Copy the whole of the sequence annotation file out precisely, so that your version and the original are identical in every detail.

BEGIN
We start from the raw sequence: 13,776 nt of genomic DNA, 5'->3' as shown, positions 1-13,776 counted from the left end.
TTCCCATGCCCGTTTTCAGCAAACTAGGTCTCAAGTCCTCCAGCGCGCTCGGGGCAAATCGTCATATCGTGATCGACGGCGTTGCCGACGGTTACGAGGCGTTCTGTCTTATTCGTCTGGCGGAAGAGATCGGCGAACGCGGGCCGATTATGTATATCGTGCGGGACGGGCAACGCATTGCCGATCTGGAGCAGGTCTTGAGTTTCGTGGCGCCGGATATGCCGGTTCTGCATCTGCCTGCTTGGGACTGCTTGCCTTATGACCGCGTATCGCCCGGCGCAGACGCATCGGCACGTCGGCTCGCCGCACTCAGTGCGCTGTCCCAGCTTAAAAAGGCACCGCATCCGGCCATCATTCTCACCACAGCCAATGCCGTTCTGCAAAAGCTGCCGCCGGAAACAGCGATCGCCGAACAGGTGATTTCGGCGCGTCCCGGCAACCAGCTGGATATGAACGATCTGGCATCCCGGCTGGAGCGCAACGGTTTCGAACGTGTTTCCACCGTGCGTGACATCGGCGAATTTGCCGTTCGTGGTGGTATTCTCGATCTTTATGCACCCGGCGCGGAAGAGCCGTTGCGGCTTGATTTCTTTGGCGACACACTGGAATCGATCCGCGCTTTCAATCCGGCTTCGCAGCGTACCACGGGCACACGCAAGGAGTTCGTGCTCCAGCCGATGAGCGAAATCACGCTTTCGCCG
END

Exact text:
We start from the raw sequence: 13,776 nt of genomic DNA, 5'->3' as shown, positions 1-13,776 counted from the left end.
TTCCCATGCCCGTTTTCAGCAAACTAGGTCTCAAGTCCTCCAGCGCGCTCGGGGCAAATCGTCATATCGTGATCGACGGCGTTGCCGACGGTTACGAGGCGTTCTGTCTTATTCGTCTGGCGGAAGAGATCGGCGAACGCGGGCCGATTATGTATATCGTGCGGGACGGGCAACGCATTGCCGATCTGGAGCAGGTCTTGAGTTTCGTGGCGCCGGATATGCCGGTTCTGCATCTGCCTGCTTGGGACTGCTTGCCTTATGACCGCGTATCGCCCGGCGCAGACGCATCGGCACGTCGGCTCGCCGCACTCAGTGCGCTGTCCCAGCTTAAAAAGGCACCGCATCCGGCCATCATTCTCACCACAGCCAATGCCGTTCTGCAAAAGCTGCCGCCGGAAACAGCGATCGCCGAACAGGTGATTTCGGCGCGTCCCGGCAACCAGCTGGATATGAACGATCTGGCATCCCGGCTGGAGCGCAACGGTTTCGAACGTGTTTCCACCGTGCGTGACATCGGCGAATTTGCCGTTCGTGGTGGTATTCTCGATCTTTATGCACCCGGCGCGGAAGAGCCGTTGCGGCTTGATTTCTTTGGCGACACACTGGAATCGATCCGCGCTTTCAATCCGGCTTCGCAGCGTACCACGGGCACACGCAAGGAGTTCGTGCTCCAGCCGATGAGCGAAATCACGCTTTCGCCG